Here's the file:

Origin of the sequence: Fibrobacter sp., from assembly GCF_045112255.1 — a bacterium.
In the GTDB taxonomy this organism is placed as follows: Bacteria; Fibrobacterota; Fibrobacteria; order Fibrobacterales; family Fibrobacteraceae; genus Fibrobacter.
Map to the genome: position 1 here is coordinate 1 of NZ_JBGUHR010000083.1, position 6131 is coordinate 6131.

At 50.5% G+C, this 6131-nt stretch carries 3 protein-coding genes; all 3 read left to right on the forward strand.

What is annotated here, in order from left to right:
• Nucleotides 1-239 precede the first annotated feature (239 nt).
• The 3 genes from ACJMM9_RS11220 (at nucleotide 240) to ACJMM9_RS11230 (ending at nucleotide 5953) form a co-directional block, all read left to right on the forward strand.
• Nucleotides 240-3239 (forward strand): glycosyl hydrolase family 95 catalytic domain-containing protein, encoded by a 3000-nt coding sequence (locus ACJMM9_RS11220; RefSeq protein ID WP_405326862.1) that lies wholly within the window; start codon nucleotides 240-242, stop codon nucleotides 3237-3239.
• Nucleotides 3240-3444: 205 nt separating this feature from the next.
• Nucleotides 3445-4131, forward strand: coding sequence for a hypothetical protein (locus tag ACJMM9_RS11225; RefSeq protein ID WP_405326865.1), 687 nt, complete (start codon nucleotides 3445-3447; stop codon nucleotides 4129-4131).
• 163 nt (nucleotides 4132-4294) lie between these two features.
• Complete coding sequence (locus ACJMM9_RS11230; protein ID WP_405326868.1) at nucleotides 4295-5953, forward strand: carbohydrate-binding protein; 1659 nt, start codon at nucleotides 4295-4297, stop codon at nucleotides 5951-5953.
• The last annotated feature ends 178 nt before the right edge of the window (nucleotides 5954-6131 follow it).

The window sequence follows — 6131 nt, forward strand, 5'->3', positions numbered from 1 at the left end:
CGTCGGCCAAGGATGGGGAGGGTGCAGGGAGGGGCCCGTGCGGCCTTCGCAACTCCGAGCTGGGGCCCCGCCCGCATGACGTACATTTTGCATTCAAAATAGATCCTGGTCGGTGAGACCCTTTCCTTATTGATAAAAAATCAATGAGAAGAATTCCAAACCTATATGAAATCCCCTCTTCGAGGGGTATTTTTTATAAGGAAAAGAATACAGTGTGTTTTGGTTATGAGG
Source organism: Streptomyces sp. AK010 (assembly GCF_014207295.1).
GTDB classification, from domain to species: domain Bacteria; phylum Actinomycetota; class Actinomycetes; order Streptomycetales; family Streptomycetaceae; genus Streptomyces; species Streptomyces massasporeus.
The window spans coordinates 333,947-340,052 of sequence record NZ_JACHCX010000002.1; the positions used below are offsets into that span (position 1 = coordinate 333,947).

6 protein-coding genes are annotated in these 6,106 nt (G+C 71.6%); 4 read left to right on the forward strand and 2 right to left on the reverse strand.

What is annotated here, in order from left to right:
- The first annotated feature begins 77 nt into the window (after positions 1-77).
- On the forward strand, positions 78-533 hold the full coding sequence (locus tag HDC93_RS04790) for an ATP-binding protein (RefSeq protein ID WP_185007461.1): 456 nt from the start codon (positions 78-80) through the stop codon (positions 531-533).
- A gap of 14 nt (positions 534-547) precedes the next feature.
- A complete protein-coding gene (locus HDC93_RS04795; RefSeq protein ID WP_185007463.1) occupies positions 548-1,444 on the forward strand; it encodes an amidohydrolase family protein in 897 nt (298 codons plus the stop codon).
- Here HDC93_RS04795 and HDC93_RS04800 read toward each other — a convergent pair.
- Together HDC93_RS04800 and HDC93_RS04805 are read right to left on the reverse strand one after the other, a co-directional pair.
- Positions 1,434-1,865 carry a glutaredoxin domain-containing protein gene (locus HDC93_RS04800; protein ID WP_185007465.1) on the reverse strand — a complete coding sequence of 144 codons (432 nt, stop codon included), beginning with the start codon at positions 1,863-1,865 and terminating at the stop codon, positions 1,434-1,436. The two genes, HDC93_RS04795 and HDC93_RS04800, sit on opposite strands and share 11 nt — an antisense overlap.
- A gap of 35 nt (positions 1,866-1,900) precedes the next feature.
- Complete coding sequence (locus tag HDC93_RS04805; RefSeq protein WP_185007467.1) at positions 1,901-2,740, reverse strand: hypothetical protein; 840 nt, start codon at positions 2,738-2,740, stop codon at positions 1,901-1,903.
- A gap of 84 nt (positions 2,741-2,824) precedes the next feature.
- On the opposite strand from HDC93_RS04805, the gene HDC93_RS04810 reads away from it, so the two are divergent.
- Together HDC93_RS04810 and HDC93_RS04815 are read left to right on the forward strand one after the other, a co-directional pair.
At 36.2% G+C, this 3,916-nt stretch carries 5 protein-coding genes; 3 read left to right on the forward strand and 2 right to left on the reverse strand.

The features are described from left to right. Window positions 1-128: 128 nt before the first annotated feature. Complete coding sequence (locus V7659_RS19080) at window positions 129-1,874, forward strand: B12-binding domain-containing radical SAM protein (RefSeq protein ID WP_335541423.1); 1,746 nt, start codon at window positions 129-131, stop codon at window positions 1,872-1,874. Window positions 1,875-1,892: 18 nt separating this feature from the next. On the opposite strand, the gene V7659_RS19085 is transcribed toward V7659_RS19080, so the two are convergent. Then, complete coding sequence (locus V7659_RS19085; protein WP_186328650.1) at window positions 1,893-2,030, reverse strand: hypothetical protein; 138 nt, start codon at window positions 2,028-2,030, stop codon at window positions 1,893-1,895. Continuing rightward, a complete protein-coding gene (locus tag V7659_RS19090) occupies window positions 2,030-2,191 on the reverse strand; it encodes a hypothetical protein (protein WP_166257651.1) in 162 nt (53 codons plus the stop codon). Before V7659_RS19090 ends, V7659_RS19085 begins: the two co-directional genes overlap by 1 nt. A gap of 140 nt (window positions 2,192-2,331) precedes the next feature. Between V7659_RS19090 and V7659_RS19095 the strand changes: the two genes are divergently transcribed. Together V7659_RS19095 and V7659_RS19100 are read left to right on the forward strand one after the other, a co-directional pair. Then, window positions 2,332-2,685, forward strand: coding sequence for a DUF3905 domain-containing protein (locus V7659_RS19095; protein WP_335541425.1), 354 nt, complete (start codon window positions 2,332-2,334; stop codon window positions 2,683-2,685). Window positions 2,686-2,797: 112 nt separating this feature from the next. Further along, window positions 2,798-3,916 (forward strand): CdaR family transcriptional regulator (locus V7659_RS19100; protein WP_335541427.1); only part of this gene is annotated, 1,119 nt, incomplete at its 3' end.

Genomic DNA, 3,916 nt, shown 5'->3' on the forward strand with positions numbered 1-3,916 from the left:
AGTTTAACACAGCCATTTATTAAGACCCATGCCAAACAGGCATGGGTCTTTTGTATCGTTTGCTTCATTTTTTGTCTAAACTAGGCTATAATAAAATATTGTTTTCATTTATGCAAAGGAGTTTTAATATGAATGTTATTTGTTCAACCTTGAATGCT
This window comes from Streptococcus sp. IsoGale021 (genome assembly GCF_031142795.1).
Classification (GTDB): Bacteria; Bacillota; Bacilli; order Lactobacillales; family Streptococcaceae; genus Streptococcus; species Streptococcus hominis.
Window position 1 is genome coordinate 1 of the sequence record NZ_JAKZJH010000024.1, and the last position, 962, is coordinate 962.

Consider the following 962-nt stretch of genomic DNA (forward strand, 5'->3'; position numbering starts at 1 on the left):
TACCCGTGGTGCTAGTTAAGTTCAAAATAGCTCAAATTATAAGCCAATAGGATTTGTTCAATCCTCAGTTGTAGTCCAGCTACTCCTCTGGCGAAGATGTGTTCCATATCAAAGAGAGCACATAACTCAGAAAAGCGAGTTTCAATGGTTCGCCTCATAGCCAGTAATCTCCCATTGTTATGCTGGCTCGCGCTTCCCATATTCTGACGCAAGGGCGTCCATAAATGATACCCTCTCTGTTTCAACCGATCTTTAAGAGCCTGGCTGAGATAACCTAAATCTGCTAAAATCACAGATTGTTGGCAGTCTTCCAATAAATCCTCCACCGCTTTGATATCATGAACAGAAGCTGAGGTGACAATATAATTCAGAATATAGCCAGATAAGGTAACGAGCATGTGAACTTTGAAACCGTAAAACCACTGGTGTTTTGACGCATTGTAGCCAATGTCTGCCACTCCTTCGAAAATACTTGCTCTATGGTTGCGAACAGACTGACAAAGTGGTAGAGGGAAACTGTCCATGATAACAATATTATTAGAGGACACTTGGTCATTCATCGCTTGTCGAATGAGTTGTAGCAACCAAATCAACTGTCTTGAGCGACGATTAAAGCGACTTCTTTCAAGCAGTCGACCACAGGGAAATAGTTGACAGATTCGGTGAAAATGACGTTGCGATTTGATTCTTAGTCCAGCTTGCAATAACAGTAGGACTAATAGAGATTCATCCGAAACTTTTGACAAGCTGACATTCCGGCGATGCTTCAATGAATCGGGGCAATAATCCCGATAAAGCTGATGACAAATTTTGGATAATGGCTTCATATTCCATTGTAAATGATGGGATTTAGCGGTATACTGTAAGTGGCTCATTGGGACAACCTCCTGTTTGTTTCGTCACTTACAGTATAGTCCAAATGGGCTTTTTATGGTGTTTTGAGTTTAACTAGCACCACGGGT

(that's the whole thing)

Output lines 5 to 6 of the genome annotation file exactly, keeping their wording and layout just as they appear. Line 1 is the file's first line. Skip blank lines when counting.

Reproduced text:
What is annotated here, in order from left to right:
• Nucleotides 1-239 precede the first annotated feature (239 nt).